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She makes it a policy never to mention horses on dates, but eventually hopes to settle on a permanent young man who can tell a forelock from a fetlock. She has been married twice (the first was a home-town Houston boy and the second was a South American; of this period, however, one can find out about as much from Parading Lady as from Miss Abercrombie).
"Someday I want to meet a man who likes me, horses, farming and travel in that order," she said on the way back to town in a convertible Cadillac which she had carefully explained she had borrowed from a friend. "Sort of a town-and-country type. Guess that doesn't make me very different from anyone else, does it?"
This consuming passion to be like everyone else occasionally takes exaggerated forms. Jo is always out of cigarettes and/or money, a combination of lacks seldom experienced by the medium-income group. When a friend met her at the airport last week, Jo greeted her in obvious relief. "I don't know what I would have done if you weren't here," she said gratefully. "I'm fresh out of cigarettes and I don't have a dime to call you."
Because she hates to be conspicuous?a lost cause?she tips very modestly, but has been known to scour the town for a pot of out-of-season violets upon hearing a maid mention they were her favorite flower. She is such a helpful house guest that weekend hostesses with servant problems compete for her trade. On a recent Connecticut Sunday she broke an inexpensive milk-glass mug in the act of preparing her own breakfast, spent the following Monday ferreting around town for its facsimile. (She finally found it at 4:35 p.m. down on New York's Orchard Street.)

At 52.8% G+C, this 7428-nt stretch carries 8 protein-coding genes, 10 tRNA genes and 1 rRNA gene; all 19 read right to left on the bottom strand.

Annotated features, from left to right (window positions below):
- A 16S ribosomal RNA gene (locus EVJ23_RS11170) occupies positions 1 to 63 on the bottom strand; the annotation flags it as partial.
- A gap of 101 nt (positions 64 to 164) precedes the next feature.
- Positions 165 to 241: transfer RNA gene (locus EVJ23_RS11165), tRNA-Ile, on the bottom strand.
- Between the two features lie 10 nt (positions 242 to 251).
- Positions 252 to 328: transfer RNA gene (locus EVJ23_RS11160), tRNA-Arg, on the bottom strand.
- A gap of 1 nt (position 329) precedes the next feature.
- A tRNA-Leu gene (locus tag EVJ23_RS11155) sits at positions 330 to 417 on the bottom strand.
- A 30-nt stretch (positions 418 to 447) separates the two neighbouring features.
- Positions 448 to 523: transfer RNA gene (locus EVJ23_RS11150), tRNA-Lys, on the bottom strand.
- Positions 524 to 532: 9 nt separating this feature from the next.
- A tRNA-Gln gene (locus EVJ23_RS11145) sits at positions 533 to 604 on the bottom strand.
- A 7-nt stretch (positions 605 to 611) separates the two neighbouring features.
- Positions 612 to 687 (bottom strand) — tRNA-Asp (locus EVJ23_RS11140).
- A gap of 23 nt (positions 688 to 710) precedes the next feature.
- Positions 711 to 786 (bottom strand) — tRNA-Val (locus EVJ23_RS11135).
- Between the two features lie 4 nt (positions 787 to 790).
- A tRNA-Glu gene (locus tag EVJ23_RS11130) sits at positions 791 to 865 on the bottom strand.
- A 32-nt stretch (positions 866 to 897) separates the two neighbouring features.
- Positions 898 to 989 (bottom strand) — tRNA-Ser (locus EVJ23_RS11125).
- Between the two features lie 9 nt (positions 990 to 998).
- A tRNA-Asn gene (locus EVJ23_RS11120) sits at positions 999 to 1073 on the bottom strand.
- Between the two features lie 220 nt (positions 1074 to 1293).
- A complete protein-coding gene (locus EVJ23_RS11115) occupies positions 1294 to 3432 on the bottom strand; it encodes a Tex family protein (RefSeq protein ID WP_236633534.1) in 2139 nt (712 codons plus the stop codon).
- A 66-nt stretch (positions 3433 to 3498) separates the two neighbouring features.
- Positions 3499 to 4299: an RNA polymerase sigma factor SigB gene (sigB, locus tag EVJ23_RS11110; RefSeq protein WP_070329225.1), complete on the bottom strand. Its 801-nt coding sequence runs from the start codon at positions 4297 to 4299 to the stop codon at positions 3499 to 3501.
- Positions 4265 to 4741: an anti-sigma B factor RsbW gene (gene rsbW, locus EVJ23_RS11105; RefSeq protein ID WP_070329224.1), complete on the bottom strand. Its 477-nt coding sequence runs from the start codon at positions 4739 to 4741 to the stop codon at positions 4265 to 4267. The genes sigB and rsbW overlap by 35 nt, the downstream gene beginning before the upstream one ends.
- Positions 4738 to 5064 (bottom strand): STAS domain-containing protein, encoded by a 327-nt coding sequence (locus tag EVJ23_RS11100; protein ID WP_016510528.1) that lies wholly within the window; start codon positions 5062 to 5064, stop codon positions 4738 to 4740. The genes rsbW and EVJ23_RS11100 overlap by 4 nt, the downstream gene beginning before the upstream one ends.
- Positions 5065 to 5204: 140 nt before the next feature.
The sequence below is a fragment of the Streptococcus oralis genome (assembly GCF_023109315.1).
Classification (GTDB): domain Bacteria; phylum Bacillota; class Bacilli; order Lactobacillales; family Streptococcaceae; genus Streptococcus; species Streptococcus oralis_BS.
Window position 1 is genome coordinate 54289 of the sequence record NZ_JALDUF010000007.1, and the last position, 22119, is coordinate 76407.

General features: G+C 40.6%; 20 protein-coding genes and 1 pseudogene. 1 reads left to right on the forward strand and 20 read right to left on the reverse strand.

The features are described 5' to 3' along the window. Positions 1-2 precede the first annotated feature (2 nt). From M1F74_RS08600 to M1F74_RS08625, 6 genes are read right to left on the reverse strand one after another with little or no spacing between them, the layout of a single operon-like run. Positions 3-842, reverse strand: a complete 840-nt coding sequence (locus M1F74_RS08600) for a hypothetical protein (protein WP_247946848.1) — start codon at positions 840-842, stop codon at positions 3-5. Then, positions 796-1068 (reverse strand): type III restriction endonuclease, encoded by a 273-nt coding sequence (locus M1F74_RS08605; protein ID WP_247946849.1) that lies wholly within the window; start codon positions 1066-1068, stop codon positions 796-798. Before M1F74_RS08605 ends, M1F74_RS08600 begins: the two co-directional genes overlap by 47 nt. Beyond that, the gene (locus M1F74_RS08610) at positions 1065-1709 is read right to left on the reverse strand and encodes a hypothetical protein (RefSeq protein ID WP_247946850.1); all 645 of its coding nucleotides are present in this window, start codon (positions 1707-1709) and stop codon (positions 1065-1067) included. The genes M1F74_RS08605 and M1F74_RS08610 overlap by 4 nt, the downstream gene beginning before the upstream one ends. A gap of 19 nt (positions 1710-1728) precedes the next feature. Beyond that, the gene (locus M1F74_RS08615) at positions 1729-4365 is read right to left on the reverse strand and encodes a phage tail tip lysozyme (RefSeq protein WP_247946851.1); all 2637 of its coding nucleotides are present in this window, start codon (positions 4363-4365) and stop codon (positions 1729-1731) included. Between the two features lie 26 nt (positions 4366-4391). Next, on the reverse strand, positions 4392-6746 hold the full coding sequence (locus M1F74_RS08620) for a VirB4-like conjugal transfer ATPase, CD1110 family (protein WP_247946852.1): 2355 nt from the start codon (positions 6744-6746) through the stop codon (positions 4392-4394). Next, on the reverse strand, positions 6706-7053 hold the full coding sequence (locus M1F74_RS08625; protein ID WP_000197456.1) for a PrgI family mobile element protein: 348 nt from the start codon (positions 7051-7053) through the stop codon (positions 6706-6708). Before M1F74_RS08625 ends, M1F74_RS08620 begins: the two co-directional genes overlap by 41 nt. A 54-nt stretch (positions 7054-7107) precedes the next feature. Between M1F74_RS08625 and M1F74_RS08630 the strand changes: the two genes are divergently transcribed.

She loves bargains and constantly urges her friends to visit marvelous basement shops she is always discovering. Upon being complimented on a gown she wore to a recent cocktail party under a four-foot sable stole, she beamed. "It was $39.95 in the most fantastic little shop," she said happily. "I'll take you there tomorrow. They have lots more."
WHITE GLOVES AND CHOCOLATE
She hates stuffed shirts, fish and hats, in that order, although she recently commissioned Mr. John to design her "a hat that wouldn't scare a horse," was so well satisfied that she bought six exactly alike. She likes white gloves, chocolate in any form and hamburgers. "I love your apartment," she said recently to Betty Betz, a friend with whom she often stays in New York. "It's so convenient to Harry Winston (a local diamond merchant) and Hamburg Heaven."
Miss Abercrombie's major ambition at the moment is to get into the winner's circle at Belmont at the same time one of her horses does.
"When Roman Patrol won recently," she said, heading onto the Tri-borough bridge, "I was so excited I couldn't find my way down to the winner's circle, and by the time I got there they were announcing the next race. But I'll make it yet," she said firmly, expertly sideswiping a truck, whose driver honked at her appreciatively. She grinned suddenly, like a small child. "Maybe that's what Mother means: girls who burn their candles at both ends have trouble locating the winner's circle."